High level principles here, not a raft of charts, facts, and stats. Some of it is speculative.
With that out of the way, let’s have a deeper look at the warped reality field you’re likely to have to endure over the next couple of years.
As we’ve seen blatantly from recent asset bubbles in stocks, dot com funding, and housing: money and assets warp reality. There is a certain solidity in what is “making money,” even if it’s money borrowed from other people, or the future. That whole tranches of blended, not really blended, subprime loans with a diversified, not really diversified, risk pool, were rated AAA sort of illustrates how seemingly “solid” investments and industries can be just as illusory as any other.
In the next couple of years, everything’s going to be fine for Facebook.
Facebook isn’t going to face any cash flow problems because it’s going to raise billions in an IPO at a reported valuation of $100 billion, on top of all the money it has already raised. It’ll be able to buy just about anything it wants. It’ll be able to delay the pace of monetization in order to improve user satisfaction. It’ll be able to recruit great talent.
Compounding that warping of reality will be convenient devices like their symbiotic relationship with Zynga. Zynga, for their part, enjoy a stunning $9 billion market valuation. They also make up more than three-quarters of all the “fees and subscriptions” revenue shares Facebook enjoys. Facebook has every reason to be nice to Zynga. Zynga has little reason (for now) to be anything but grateful to Facebook.
There is no question that both are big, happening companies. Facebook is enormous enough that its advertising program and other visibility options for advertisers can and will become impressive. But the reality is, they aren’t doing all that well (from the standpoint of advertising programs) for a company that has raised the amount of money it has. And with their own IPO money sloshing around, along with a lot of other bubble money sloshing around and heading Facebook’s way, the financials the public sees are likely to be a pretty warped reality field. Facebook can delay full monetization for years, just as Google has done with YouTube and Google+.
Being so well funded, companies like these may look better than they are. Do they ask they hard questions about massive de facto subsidies of partners and product? Monetize intelligently and truly serve advertisers? Will their expansion plans and mass hires lead to a culture of excess and entitlement? Those are all bad precedents to set and eventually these matters need to be addressed when the easy dollars stop, and the hard dollars need to be made.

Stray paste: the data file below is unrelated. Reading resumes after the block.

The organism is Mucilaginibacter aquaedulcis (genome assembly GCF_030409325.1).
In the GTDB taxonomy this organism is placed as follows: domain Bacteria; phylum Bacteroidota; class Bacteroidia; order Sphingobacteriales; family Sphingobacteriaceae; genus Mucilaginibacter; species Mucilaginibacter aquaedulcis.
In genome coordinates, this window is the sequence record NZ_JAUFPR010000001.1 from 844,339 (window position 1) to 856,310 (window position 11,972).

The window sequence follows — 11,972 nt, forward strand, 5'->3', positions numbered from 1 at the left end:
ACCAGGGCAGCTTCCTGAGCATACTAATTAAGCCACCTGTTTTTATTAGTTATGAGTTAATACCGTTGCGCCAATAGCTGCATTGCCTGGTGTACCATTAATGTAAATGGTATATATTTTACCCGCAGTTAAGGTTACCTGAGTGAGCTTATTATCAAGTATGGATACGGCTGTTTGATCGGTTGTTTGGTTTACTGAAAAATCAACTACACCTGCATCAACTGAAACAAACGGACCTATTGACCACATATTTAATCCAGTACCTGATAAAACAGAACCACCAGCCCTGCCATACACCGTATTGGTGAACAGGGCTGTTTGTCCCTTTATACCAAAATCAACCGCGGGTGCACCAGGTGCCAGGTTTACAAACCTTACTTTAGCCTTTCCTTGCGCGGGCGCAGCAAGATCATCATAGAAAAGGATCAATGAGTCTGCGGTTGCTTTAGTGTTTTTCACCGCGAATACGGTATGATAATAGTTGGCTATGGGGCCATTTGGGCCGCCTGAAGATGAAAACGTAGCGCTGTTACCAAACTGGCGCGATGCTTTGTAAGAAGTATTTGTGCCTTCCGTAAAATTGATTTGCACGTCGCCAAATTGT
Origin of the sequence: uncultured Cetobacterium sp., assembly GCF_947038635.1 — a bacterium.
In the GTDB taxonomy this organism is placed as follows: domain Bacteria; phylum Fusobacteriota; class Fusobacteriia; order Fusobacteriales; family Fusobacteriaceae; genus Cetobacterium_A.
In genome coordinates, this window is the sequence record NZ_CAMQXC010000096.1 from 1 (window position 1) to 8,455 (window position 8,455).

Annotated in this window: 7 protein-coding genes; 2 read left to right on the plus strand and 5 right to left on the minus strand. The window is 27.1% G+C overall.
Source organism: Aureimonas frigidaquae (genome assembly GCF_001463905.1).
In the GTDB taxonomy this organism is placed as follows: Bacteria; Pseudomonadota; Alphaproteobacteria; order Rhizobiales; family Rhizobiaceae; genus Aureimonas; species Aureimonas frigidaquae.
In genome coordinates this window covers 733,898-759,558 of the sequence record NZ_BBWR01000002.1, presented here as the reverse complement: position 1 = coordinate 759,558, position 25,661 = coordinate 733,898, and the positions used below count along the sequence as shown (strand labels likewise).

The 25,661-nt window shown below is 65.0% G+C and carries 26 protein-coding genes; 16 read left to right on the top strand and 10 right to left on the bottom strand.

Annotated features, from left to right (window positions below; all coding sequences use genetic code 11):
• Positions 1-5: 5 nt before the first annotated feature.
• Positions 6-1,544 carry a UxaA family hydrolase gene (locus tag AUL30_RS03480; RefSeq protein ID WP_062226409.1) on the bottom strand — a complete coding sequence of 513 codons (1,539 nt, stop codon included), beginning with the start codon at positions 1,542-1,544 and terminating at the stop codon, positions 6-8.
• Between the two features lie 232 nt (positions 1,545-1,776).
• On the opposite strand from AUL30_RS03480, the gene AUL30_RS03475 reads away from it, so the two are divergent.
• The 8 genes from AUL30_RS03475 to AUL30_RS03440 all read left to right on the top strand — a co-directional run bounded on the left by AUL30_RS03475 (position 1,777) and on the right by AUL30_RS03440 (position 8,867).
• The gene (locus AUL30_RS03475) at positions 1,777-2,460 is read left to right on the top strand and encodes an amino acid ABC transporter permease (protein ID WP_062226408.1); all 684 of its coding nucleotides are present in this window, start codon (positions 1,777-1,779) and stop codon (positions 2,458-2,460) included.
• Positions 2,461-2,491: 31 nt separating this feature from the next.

If you’re enjoying a first mover advantage or an investor-driven subsidy, things look pretty good until you start coming up against an even bigger subsidizer (Google, for example), or when the market for what you’re doing turns down in an economic sense.
Due to the mutually-supporting nature of the assets driving this long bubble, the financial picture painted can be a rosy one for a long time to come, much as the housing bubble went on partying right up until it crashed.
Speaking of that, a look at a long list of recent digital media IPO’s turns up a raft of companies with no earnings or extremely high P/E ratios: Pandora, Zillow, Liveperson, LinkedIn, Angie’s List, and the list goes on. The majority of these companies have continued to float along in suspended animation at high valuations. Those with solid financials, like TripAdvisor and Demand Media, have garnered relatively little respect. Such is the bizarro world of “story” companies that aren’t judged on financials but on future prospects (as long as they don’t run through all their cash).
When the cash is flowing a little less freely, and the myriad “coopetitors” take the gloves off on partnership terms, start laying people off, spending less on product, and cutting back marketing dollars, someone’s going to get hurt — not least investors who buy into “easy money” revenue numbers and fail to see the challenges on the horizon. There are finite limits to this universe, and the phenomenon of users getting bored and ignoring the ads — always one that created a sense of productive paranoia at Google — hasn’t been much discussed by analysts of many of these companies. But then again, many of these companies are new to the monetization thing.